Drug InteractionsDrug interactions occur frequently. Get facts about the types of drug interactions, what substances or other things that may interact with drugs such as OTC drug and prescription drugs, vitamins, food(s) (grapefruit), and laboratory tests. Find out how to protect yourself from potential drug interactions.
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Amaryl (glimepiride) is a drug prescribed to treat individuals with type 2 diabetes that cannot be controlled by a strict diabetes diet. Side effects include:
Drug interactions, warnings and precautions, and pregnancy and breastfeeding safety information should be reviewed prior to taking any medication.
glipizideGlipizide, (Glipizide XL, Glucotrol, Glucotrol XL) is a drug prescribed for the treatment of type 2 diabetes. Glipizide should be combined with diet and exercise for the best results. Drug interactions, warnings and precautions, patient efficacy should be reviewed prior to taking this medication.
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Low blood sugar, or hypoglycemia, is a syndrome in which a person's blood sugar is dangerously low. People with type 1 and type 2 diabetes are at risk for this condition. There are other diseases that can cause a person's blood sugar levels to go too low, for example, pancreatitis, Cushing's syndrome, and pancreatic cancer. Symptoms and signs that your blood sugar levels are too low include:
- Intense hunger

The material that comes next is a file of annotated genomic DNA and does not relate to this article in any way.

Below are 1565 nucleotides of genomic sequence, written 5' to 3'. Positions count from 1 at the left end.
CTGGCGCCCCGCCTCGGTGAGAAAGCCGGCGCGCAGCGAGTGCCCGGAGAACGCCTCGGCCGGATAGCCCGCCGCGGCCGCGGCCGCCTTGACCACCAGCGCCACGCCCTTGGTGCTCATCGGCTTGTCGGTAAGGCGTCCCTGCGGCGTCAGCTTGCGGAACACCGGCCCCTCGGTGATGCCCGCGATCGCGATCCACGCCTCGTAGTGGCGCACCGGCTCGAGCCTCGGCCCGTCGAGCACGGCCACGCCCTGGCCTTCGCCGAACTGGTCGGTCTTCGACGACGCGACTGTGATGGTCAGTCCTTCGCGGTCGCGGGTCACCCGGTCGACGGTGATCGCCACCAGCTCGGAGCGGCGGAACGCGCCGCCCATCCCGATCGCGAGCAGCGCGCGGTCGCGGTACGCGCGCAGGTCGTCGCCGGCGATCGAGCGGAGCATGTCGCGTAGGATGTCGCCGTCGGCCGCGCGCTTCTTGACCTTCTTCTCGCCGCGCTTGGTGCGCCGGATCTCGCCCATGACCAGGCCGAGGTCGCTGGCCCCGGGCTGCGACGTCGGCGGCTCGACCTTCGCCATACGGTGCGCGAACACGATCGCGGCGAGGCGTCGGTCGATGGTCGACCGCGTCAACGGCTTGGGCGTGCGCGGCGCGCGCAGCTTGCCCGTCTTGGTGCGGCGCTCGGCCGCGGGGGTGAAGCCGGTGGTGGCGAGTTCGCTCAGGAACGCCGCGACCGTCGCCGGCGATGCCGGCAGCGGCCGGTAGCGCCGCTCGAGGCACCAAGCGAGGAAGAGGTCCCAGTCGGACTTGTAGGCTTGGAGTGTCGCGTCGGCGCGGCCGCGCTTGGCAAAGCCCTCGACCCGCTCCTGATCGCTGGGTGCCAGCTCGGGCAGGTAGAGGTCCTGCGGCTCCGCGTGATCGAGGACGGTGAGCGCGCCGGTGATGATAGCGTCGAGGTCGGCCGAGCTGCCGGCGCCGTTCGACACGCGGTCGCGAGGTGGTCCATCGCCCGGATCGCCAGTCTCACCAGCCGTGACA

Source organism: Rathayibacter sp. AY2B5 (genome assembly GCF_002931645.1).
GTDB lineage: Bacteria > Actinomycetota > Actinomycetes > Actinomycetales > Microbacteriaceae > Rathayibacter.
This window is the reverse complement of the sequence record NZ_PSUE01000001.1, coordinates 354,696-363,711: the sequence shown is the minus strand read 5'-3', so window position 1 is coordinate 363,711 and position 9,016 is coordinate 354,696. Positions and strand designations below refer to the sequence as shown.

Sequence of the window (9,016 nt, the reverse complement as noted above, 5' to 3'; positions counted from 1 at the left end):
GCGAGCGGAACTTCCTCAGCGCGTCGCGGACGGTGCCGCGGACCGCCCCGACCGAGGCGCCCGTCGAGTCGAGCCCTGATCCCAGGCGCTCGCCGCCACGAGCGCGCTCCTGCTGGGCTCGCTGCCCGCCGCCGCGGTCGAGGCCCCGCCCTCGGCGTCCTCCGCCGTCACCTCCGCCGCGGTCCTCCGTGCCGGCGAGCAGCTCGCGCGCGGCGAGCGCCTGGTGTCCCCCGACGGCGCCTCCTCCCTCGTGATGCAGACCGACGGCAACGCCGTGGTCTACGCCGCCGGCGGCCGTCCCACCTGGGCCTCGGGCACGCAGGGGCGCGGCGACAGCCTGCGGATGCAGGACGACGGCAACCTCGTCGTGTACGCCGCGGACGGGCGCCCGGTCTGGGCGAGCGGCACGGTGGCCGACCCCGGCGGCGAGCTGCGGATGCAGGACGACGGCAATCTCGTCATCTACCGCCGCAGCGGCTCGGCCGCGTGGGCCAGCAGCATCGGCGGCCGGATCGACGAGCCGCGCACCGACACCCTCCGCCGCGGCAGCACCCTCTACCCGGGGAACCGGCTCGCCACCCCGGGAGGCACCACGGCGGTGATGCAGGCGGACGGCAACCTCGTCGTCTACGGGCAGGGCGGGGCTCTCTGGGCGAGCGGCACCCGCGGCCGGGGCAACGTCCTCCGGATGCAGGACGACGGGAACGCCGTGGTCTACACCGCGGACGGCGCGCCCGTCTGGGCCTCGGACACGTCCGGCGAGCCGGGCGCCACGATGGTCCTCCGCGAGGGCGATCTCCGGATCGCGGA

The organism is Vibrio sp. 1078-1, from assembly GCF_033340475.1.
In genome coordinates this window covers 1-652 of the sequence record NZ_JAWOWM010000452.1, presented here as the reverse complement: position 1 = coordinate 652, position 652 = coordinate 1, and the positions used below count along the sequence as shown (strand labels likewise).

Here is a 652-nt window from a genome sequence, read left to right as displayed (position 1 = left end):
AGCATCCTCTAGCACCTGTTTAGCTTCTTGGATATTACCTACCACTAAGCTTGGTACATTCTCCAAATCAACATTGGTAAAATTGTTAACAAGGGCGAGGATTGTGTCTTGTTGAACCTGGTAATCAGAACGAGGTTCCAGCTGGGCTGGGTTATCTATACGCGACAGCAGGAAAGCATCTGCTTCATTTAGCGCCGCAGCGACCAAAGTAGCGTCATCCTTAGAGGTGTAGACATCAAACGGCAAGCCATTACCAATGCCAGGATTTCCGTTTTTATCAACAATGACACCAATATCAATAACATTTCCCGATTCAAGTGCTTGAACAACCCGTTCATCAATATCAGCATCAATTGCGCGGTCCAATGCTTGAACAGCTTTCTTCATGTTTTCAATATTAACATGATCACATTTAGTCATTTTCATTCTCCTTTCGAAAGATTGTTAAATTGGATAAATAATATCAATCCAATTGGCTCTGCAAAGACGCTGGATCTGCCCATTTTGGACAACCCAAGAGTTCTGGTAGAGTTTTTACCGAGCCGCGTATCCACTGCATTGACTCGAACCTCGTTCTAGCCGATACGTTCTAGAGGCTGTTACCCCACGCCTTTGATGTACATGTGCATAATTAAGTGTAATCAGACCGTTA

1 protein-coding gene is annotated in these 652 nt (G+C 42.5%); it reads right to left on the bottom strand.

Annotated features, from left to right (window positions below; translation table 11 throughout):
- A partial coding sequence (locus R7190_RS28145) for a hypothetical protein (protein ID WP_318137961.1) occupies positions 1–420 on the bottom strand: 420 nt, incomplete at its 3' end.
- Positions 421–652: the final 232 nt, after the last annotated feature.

If your blood sugars become too have the following nearby as a quick treatment.
- Table sugar
- Glucose tablets
Type 1 vs Type 2 Diabetes Similarities Differences
Diabetes mellitus is a metabolic condition in which a person's blood sugar (glucose) levels are too high. Over 29.1 million children and adults in the US have diabetes. Of that, 8.1 million people have diabetes and don't even know it. Type 1 diabetes (insulin-dependent, juvenile) is caused by a problem with insulin production by the pancreas. Type 2 diabetes (non-insulin dependent) is caused by:
Eating a lot of foods and drinking beverages with simple carbohydrates (pizza, white breads, pastas, cereals, pastries, etc.) and simple sugars (donuts, candy, etc.)
- Consuming too many products with artificial sweeteners (We found out that they are bad for us!)
- Lack of activity
While the signs and symptoms of both types of diabetes are the same, which include:
- Increased urination
- Increased hunger
- Increased thirst
- Unexplained weight loss.
However, the treatments are different. Type 1 diabetes is insulin dependent, which means a person with this type of diabetes requires treatment with insulin. People with type 2 diabetes require medication, lifestyle changes like eating a healthy diet, and getting regular exercise.
Type 2 Diabetes
Type 2 diabetes is a condition in which a person's pancreas does not produce enough insulin to meet the needs of the body. Causes of type 2 diabetes are a sedentary lifestyle, eating excess sugar and carbohydrates, lack of exercise, being overweight, and genetics. Symptoms of type 2 diabetes are often subtle, but may include fatigue, urine odor, unintentional